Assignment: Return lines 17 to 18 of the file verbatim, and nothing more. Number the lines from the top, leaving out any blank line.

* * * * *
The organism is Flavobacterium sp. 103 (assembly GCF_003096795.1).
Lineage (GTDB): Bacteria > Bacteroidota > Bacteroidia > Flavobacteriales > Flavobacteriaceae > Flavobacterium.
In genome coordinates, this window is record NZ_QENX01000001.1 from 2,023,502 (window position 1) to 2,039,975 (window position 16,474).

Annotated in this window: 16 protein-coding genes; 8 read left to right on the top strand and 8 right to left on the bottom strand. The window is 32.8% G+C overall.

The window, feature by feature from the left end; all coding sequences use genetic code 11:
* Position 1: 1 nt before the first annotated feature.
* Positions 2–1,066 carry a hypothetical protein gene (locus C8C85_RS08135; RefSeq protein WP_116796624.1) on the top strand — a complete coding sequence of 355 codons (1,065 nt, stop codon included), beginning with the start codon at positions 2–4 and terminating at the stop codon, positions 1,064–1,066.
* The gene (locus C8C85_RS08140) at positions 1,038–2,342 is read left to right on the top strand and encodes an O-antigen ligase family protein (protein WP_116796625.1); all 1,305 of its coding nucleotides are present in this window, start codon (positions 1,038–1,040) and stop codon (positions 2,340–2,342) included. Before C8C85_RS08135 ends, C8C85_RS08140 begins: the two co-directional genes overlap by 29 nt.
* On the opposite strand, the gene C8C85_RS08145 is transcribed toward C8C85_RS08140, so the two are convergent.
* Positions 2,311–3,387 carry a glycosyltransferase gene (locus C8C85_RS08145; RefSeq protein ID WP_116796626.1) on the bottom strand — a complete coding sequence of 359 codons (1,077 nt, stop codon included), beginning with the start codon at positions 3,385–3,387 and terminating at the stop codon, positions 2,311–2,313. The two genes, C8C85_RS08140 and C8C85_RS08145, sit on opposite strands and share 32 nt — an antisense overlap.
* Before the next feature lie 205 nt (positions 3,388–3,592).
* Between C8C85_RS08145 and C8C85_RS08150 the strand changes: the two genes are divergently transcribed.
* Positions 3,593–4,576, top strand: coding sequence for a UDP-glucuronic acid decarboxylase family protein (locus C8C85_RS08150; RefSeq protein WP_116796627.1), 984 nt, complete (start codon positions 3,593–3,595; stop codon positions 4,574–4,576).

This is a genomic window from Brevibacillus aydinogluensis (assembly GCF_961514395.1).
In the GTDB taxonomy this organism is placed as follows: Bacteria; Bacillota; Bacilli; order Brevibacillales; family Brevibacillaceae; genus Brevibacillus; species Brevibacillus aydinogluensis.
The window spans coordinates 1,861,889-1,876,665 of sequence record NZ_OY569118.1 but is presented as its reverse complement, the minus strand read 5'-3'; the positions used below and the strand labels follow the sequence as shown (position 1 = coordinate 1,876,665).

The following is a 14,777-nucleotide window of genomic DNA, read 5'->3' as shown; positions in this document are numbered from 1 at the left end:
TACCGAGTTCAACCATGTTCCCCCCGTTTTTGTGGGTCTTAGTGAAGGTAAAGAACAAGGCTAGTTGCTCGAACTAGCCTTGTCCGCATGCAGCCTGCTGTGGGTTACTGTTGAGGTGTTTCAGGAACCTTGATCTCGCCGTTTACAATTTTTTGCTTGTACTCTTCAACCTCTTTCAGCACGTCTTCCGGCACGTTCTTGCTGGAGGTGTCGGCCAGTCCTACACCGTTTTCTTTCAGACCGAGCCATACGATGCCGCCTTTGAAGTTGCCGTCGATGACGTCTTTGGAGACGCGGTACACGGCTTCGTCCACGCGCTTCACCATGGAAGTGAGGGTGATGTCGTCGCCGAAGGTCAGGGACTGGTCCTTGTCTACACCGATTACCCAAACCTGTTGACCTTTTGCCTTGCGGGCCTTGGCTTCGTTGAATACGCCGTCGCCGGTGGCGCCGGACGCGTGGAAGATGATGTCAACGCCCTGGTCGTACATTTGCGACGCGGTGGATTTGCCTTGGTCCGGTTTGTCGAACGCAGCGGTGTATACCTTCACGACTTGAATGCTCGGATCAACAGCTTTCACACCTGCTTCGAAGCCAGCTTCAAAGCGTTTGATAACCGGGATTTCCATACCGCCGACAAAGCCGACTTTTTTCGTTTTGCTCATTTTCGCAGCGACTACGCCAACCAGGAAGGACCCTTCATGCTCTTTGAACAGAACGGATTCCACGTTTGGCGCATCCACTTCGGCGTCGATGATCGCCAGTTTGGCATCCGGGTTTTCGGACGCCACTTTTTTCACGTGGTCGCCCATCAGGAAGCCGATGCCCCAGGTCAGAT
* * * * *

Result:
The following is a 14,777-nucleotide window of genomic DNA, read 5'->3' as shown; positions in this document are numbered from 1 at the left end:
TACCGAGTTCAACCATGTTCCCCCCGTTTTTGTGGGTCTTAGTGAAGGTAAAGAACAAGGCTAGTTGCTCGAACTAGCCTTGTCCGCATGCAGCCTGCTGTGGGTTACTGTTGAGGTGTTTCAGGAACCTTGATCTCGCCGTTTACAATTTTTTGCTTGTACTCTTCAACCTCTTTCAGCACGTCTTCCGGCACGTTCTTGCTGGAGGTGTCGGCCAGTCCTACACCGTTTTCTTTCAGACCGAGCCATACGATGCCGCCTTTGAAGTTGCCGTCGATGACGTCTTTGGAGACGCGGTACACGGCTTCGTCCACGCGCTTCACCATGGAAGTGAGGGTGATGTCGTCGCCGAAGGTCAGGGACTGGTCCTTGTCTACACCGATTACCCAAACCTGTTGACCTTTTGCCTTGCGGGCCTTGGCTTCGTTGAATACGCCGTCGCCGGTGGCGCCGGACGCGTGGAAGATGATGTCAACGCCCTGGTCGTACATTTGCGACGCGGTGGATTTGCCTTGGTCCGGTTTGTCGAACGCAGCGGTGTATACCTTCACGACTTGAATGCTCGGATCAACAGCTTTCACACCTGCTTCGAAGCCAGCTTCAAAGCGTTTGATAACCGGGATTTCCATACCGCCGACAAAGCCGACTTTTTTCGTTTTGCTCATTTTCGCAGCGACTACGCCAACCAGGAAGGACCCTTCATGCTCTTTGAACAGAACGGATTCCACGTTTGGCGCATCCACTTCGGCGTCGATGATCGCCAGTTTGGCATCCGGGTTTTCGGACGCCACTTTTTTCACGTGGTCGCCCATCAGGAAGCCGATGCCCCAGGTCAGAT